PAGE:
Nic Hailey attends signing of agreement which will benefit more than 300k smallholder tea farmers in Kenya

Lerionka Tiampati and John Roome
KTDA CEO Lerionka Tiampati and World Bank Group Senior Director for Climate Change, John Roome sign the Emission Reductions Purchase Agreement (ERPA). Photo: Twitter/KTDATea

On Thursday, an Emission Reductions Purchase Agreement (ERPA) was signed between the Carbon Initiative for Development (Ci-Dev) trust fund, with World Bank acting as trustee, and Kenya Tea Development Agency Power Company Ltd (KTDA Power) which will allow carbon credit to be earned by small factory company-owned hydro power stations for generating clean energy.

The agreement, which is set to benefit more than 300,000 smallholder tea farmers, was signed by KTDA CEO Lerionka Tiampati and World Bank Group Senior Director for Climate Change, John Roome, who obtained a Masters Degrees in Econometrics and in Management Studies from Cambridge University.

Lerionka Tiampati and John Roome
Lerionka Tiampati and John Roome. Photo: Twitter/KTDATea

Carbon Market Finance (CMF) has been developed jointly by the Department of Energy & Climate Change and the Department for International Development. In total, the UK is contributing £50 million over 2013 to 2025 to build capacity and develop tools and methodologies that will help least developed countries, especially in Sub-Saharan Africa, to access finance from the carbon market.

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The UK is providing £49 million to Ci-Dev to deliver CMF. Ci-Dev will invest in low carbon technologies that deliver community and household level benefits, particularly focused on improving poor peoples’ access to clean energy.

By successfully demonstrating the ability of carbon finance to deliver low carbon development in least developed countries Ci-Dev hopes to increase future carbon finance flows to these countries.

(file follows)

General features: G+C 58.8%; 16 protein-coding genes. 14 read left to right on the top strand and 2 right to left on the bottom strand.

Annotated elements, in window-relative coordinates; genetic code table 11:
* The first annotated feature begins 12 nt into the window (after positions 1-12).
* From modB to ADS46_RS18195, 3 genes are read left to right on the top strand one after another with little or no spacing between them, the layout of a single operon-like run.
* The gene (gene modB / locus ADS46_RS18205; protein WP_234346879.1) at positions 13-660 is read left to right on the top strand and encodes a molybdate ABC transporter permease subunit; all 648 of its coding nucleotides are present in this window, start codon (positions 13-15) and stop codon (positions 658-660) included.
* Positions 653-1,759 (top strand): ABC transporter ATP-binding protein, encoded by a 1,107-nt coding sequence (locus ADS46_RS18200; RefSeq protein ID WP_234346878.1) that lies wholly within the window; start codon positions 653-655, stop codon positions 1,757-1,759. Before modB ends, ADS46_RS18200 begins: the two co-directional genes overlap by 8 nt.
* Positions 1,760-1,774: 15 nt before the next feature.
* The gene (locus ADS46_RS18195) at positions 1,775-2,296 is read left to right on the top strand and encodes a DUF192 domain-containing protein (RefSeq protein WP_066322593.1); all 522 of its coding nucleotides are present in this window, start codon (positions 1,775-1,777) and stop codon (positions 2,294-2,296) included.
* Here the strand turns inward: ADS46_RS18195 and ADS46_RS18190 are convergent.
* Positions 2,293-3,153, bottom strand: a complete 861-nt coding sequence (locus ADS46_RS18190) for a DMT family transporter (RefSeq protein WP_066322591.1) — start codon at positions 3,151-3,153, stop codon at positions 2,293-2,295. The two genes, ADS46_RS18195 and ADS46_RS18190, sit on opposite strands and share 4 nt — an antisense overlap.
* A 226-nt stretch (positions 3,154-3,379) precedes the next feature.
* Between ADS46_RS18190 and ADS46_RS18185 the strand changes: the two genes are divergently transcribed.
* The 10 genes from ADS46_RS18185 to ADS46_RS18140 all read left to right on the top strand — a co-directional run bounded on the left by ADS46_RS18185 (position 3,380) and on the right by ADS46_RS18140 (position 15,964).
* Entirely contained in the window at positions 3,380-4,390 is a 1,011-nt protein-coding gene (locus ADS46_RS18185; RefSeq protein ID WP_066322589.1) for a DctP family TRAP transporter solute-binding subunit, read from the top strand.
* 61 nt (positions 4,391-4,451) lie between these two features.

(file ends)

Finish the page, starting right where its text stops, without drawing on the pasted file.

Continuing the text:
A further £1 million will be used to monitor and evaluate these impacts and capture and disseminate this knowledge. CMF aims to achieve significant development impacts, installing upwards of 165MW of new renewable energy generation, avoiding an estimated 2.6 MtCO2e, and mobilizing £982 million of private sector finance into clean technologies.

Speaking at the signing, British High Commissioner Nic Hailey said: “The UK is proud to be a part of bringing the Ci-Dev project to life helping to tackle climate change while providing clean energy to thousands of tea farmers here in Kenya.”

Nic Hailey at ERPA signing
Nic Hailey joins the signatories of the Emission Reductions Purchase Agreement (ERPA). Photo: Twitter/UKinKenya

According to the World Bank: “The contract is slated to purchase carbon credits from small hydropower plants that provide power to 350,000 smallholder tea farmers and 39 of their regional tea factories in Kenya.

“The new ERPA brings the Ci-Dev portfolio to more than $73 million in implementation,” they added.

Nic Hailey at ERPA signing
Nic Hailey at the signing of the agreement on carbon credit. Photo: Twitter/UKinKenya

On January 29, 2016, Ci-Dev signed an emissions reduction purchase agreement (ERPA) with SimGas IP BV, a Dutch private company, for the purchase of 500,000 certified emission reductions (CERs) to be generated through end 2024.

SimGas designed a molded plastic household biogas digester that is able to be mass-manufactured at lower cost and with faster and cheaper transportation and installation than traditional masonry-based designs. Ci-Dev revenues helped to make the biodigesters more affordable to up to 75,000 Kenyan households, as well as extending the company’s basic warranty to five years.

Use of biogas for cooking reduces household exposure to indoor air pollution as well as reducing greenhouse gas emissions from unsustainable use of woody biomass.

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